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Harper unveils broad outline of defence strategy; critics pounce on lack of detail

HALIFAX - Prime Minister Stephen Harper unveiled his government's plan to spend $30 billion on the military, in a long-term vision statement that was swiftly criticized Monday for being behind schedule and scant on detail.


HALIFAX - Prime Minister Stephen Harper unveiled his government's plan to spend $30 billion on the military, in a long-term vision statement that was swiftly criticized Monday for being behind schedule and scant on detail.

Harper confirmed there was little new in the announcement, delivered to about 100 military personnel at a drill hall inside the Halifax Armoury. But he insisted that the 20-year plan heralded a new way of doing things for the Armed Forces.

"The newest thing about this announcement is that it is a long-term plan," Harper said, suggesting that previous planning for the military suffered form a last-minute, piecemeal approach.

"We are establishing a 20-year plan with an escalating budget framework."

The plan calls for boosting the number of regular and reserve troops and moving ahead with replacement of the military's fighter jets, surface combat ships, maritime patrol vessels, transport helicopters, armoured vehicles, helicopters and fixed-wing search-and-rescue aircraft - among other things.

One of the reservists recruited to listen to Harper's speech said she believes the prime minister's promises, but wishes the new equipment would come more quickly.

Sgt. Joanne Henneberry noted that a nearby truck used to transport troops was over two decades old.

"It doesn't change anything. Twenty years? Who's to say if I'll be around in 10 years from now," she said.

"We're hearing about aircraft and ships. What about the equipment we use when we do our training?"

Most of the plans have been announced before and there were few new details offered Monday on the timing or costs. There was also no mention that some of the replacement equipment has already been delayed.

The replacement of the Buffalo fixed-wing search-and-rescue aircraft, for example, has already been put off until 2014 - at the earliest. The 40-year-old planes were supposed to be replaced five years ago.

Meanwhile, the lack of detail in the Canada First plan generated skepticism among critics who claimed the Tories have been scaling back commitments they made during the most recent election campaign.

In 2006, the Conservatives called for expanding the Canadian Forces by adding 70,000 regular members and 30,000 reservists over a five-year period.

Harper repeated the pledge Monday - but he did not mention a deadline.

A Defence Department performance report, released last November, concluded the government had not allotted enough money to meet the target set in 2006.

Given the commitments being made in Afghanistan and the rapid attrition rate in the military, the expansion was "re-profiled" to 68,000 regulars and 26,000 reservists by 2011-2012, the report said.

Senator Colin Kenny, Liberal chairman of the Senate's defence committee, said it remains unclear whether the Tories can meet their recruitment goals.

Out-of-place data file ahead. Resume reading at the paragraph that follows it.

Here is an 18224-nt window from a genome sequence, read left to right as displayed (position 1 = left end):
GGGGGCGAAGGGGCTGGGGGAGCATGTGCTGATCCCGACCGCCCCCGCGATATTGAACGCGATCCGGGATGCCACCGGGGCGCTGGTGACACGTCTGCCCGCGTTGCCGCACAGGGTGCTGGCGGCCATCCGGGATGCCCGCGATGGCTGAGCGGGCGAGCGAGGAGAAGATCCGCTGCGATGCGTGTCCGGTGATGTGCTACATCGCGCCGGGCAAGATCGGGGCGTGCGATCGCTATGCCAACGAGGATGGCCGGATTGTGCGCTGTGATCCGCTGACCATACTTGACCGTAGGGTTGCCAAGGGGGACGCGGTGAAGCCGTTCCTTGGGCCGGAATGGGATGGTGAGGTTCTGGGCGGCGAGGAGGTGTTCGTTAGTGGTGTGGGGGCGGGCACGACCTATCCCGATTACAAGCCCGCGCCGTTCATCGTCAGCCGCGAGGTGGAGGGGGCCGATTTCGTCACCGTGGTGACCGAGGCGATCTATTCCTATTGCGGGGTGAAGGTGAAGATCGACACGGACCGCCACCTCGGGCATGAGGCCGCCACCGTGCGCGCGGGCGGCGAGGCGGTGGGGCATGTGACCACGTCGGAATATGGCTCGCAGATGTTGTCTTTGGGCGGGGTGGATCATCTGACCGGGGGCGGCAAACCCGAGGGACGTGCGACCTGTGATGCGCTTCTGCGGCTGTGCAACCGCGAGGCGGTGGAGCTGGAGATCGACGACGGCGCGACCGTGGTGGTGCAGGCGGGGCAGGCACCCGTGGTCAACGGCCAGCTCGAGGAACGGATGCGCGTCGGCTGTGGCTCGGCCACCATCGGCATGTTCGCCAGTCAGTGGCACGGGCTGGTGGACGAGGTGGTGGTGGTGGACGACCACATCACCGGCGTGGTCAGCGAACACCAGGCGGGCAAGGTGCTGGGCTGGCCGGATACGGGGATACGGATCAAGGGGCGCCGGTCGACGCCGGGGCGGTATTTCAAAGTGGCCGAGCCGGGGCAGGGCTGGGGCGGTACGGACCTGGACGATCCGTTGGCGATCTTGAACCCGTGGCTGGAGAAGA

"What's confusing or disheartening about it is these guys seem to be shooting all over the place," said Kenny.

"There's three sets of numbers the government has gone through in a two-year period of time and this is for a strategy that was promised to us two years ago."

The Conservatives have said they are the party that rebuilt Canada's defences, but the Opposition Liberals argue the Tories must spend a lot more than $30 billion over 20 years to get the military back in shape.

The Senate defence committee, for example, has said the country's annual defence budget should be increased to $35 billion from about $18 billion by 2011-2012.

During Monday's news conference, Harper said his government has committed annual spending to $30 billion by 2028.

"What I don't see anywhere in this announcement is the government making a commitment to invest real money," Kenny said in an interview.

Bryon Wilfert, the Liberal party's defence critic, said he suspects Harper's announcements are an attempt to deflect attacks in the House of Commons over several scandals, including Foreign Affairs Minister Maxime Bernier's relationship with Montrealer Julie Couillard.

Couillard has never been convicted of any offence, but the minister's ex-girlfriend has been linked romantically over a decade ago with a former member of the Hells Angels.

After a "bad week" in parliament, the Tories like to trot out military announcements, argued Wilfert.

"They always like to play two cards: the military card and the law-and-order card to deflect away from the reality they face."

However, the prime minister said the Canada First strategy is aimed at ensuring the Canadian Forces have the people, equipment and support needed to defend the country and ensure security around the globe.

"If a country wants to be taken seriously in the world, it must have the capacity to act - it's just that simple," he said, a massive Canadian flag hanging behind him.

"Otherwise you forfeit your right to be a player. You're the one chattering on the sidelines, that everybody smiles at but nobody listens to."

Flanked by members of the Princess Louise Fusiliers, a reserve infantry regiment, Harper said the strategy will provide a boost for the economy, creating jobs for thousands of Canadians through a long-term procurement strategy.

The new equipment and personnel will improve surveillance of Canada's borders, provide more support to civilian authorities during natural disasters and help provide security to major international events, such as the Vancouver Olympics in 2010, he said.

The prime minister was also scheduled to attend Monday's hockey game in Halifax between Canada and Finland at the world hockey championship.

 
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